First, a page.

Out like a lamb: Hibbs wraps 3/28

Right, let's "wrap up" last week -- PICK OF THE WEEK: I'm going to tie between two books I didn't actually write about (I didn't write about many comics this week, did I?): BLUE BEETLE #13, and USAGI YOJIMBO #101. USAGI is USAGI -- every issue is terrific fun stuff full of intrigue and action and humor and chills. It is very nearly a textbook example of "how to do good continuing comics", and this issue is no exception. (issue #100 was an exception, but that's because it was about the comic rather than being a comic itself). I remember having a conversation with someone or another maybe 15-20 years ago about the "celebrity" of the comics artist, and how much money the "top" artists were making in Japan, and how wouldn't it be nice if some day American creators might do as well as Rumiko Takahashi was doing then? (this was before Image, obviously) Today we have a couple of folks that are beginning to enter those kind of rarefied heights -- Frank Miller, I would assume; possibly Alan Moore, or some of his collaborators. I know at least one artist who never has to hustle any longer because of their SANDMAN royalties.

If there was any justice in the world, Stan Sakai would be in that bracket. Why do we live in a world where USAGI doesn't sell 50k an issue?

BLUE BEETLE is another solidly fun book, in "learning the ropes of the supergame" as its core. Obviously things jostle around month-by-month, but this is almost certainly DC's best monthly solo-character super-hero comic -- it has heart, it's filled with fun action, and it is very focused on building its own ambitious mythology within the larger DCU. Everything you want in a super-hero comic, ultimately.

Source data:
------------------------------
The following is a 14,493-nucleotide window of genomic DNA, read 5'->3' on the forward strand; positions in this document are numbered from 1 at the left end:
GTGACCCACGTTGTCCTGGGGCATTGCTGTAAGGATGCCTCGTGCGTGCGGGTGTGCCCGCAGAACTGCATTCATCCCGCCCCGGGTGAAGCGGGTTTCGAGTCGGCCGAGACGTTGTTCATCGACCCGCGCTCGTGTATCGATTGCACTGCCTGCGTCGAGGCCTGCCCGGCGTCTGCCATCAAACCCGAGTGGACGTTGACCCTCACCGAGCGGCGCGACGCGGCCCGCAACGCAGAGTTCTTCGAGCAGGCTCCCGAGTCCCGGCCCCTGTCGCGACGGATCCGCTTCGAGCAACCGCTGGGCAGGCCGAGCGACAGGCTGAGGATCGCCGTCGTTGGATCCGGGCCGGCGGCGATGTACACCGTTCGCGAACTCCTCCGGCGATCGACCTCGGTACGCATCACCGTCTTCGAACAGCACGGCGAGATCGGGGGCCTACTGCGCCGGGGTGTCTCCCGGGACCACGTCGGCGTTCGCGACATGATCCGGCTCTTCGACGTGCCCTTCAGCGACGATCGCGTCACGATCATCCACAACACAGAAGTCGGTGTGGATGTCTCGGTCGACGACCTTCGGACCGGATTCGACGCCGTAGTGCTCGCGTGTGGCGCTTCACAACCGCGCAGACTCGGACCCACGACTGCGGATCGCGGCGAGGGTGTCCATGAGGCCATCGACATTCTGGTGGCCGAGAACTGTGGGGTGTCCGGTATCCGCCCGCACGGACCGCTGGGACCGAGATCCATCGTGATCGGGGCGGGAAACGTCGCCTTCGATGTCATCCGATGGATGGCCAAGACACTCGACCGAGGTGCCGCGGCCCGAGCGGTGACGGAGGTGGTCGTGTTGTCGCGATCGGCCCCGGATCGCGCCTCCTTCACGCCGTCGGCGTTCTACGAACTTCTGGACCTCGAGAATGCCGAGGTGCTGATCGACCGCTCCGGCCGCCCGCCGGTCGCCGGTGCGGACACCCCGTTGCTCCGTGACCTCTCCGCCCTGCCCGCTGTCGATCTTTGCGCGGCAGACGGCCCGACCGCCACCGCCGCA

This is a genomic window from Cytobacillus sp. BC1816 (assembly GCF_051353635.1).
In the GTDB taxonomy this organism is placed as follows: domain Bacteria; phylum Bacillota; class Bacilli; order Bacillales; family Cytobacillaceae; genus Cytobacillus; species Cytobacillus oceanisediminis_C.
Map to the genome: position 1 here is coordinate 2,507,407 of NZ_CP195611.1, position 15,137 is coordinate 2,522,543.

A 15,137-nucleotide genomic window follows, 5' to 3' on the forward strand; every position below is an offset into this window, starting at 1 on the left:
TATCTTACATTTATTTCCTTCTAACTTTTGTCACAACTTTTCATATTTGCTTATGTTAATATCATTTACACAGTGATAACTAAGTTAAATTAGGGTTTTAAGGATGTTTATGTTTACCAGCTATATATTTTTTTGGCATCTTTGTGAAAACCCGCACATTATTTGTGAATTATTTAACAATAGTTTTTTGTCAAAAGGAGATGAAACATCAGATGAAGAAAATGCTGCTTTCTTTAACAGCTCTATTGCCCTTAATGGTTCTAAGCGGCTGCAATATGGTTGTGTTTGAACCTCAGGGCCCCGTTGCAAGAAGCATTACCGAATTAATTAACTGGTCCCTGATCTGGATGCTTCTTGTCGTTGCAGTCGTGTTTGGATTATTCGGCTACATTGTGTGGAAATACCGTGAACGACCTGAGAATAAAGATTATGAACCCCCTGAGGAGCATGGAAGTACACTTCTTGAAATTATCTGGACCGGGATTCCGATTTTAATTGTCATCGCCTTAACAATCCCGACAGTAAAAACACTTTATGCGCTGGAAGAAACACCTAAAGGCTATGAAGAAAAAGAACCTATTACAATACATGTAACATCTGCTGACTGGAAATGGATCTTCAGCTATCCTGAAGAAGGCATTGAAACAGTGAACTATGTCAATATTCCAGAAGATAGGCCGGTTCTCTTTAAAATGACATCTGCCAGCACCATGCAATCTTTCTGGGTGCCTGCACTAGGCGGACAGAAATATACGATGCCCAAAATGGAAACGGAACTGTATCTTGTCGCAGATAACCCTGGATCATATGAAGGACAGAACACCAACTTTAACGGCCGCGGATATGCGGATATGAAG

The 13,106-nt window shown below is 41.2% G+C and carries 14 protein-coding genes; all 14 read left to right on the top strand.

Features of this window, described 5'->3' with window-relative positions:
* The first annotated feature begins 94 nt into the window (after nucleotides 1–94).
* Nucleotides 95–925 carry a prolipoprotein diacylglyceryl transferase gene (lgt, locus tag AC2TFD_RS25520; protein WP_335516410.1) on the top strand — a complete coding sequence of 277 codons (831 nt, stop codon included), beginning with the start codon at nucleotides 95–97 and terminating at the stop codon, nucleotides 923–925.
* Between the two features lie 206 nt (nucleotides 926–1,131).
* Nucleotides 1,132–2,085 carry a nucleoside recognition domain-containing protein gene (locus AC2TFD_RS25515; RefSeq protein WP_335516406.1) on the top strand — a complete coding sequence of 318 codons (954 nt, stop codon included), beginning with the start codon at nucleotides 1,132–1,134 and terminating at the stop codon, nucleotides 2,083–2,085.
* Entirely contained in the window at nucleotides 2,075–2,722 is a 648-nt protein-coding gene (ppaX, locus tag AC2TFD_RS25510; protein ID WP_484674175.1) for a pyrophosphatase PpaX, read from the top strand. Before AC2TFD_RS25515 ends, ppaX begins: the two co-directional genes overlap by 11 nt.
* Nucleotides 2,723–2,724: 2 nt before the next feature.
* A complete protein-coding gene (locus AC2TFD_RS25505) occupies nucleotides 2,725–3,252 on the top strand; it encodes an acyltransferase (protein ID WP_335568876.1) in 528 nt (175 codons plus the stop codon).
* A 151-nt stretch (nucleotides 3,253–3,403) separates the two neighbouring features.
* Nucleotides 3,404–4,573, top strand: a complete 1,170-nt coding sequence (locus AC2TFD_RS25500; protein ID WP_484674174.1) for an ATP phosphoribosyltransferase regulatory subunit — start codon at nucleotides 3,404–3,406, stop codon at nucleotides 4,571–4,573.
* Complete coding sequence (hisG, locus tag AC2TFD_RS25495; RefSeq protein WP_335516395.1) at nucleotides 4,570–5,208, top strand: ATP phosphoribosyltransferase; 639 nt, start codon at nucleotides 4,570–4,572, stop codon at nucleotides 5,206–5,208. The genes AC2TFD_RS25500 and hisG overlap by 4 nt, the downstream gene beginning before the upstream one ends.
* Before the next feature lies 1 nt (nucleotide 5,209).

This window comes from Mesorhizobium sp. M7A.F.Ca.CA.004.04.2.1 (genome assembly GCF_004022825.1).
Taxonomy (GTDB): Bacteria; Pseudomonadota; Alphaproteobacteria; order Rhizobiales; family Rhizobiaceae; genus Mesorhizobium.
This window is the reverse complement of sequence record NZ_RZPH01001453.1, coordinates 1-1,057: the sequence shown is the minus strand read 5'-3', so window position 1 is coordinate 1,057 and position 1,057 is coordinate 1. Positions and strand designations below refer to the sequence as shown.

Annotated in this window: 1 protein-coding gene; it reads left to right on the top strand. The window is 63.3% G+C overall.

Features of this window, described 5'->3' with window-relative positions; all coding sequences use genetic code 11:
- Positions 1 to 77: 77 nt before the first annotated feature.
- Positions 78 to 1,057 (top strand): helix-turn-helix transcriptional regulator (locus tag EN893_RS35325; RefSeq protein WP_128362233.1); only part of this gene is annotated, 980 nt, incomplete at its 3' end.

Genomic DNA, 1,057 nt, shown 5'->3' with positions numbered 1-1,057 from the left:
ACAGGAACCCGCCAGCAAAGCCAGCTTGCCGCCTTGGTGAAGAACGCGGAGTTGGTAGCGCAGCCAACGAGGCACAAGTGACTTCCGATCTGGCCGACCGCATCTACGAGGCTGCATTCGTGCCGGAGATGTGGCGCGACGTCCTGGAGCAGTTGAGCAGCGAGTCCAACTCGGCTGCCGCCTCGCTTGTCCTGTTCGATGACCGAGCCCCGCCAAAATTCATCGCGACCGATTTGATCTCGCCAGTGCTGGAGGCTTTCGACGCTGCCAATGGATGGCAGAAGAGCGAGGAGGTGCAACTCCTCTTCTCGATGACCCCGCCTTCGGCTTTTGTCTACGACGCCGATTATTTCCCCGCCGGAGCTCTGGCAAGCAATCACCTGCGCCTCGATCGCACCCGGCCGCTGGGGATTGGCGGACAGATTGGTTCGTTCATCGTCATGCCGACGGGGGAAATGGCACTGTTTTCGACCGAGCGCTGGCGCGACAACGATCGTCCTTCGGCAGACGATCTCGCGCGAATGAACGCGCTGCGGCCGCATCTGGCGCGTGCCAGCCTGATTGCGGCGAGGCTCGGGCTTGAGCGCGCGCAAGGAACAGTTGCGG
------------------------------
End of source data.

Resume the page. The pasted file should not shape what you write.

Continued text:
So hurray for both of them!

PCIK OF THE WEAK: Yeah, got to be WONDER WOMAN #6. Picoult, I'm sure, will "get" the verbal/visual blend before too long, but she ain't got it yet. I intensely dislike the current editorial direction of the book, and I can't believe that we've got Circe as the heavy given the first arc of the book. Foo!

BOOK / TP OF THE WEEK: BATMAN: SNOW is absolutely loverly work from Seth Fisher; GREEN LANTERN: REBIRTH was a solid way to get Hal back into the DCU; and boy, it's nice to have GRENDEL: DEVIL BY THE DEED back in print (kinda weird that its the B&W version, wasn't expecting THAT), but the best book of the week is pretty obviously Bryan Talbot's ALICE IN SUNDERLAND. Go buy it.

And, believe it or not, I have a BOOK / TP OF THE WEAK, our first ever: DEAD HIGH YEARBOOK, horror GN aimed at kids (? Really? That's rougher than *I*'d let less-than-15 touch, but the ads for this GN, in this week's DC's [!] seem to suggest they think its for younger than that). I suppose if you've never read a horror comic before this could be fun, but they read about as well as, say, a Gold Key TWILIGHT ZONE story. And the framing sequence was just interminable. It does have GREAT production values -- look at that puffy cover, the bloody smudges on the edges of the page, and so on -- but the content was really dreadfully weak.

Semi-parenthetically to that, I read through CENTURY GUILD CHAMBER OF MYSTERY v1 with a number of pre-Code horror stories. And they are weird and lurid, but they're not really any good at all. What I found the most interesting though was the note in the indicia that said (from memory) "The contents of this book have been significantly modified, so as to constitute a new copyright", which struck me as down right odd and peculiar.

Not owning any of the originals in question, I couldn't tell you want they changed -- the lettering and art certainly looks period. I suppose it could be recolored, even. But could that possibly be enough to assert copyright on something you didn't create in the first place?

Anyway, more tonight.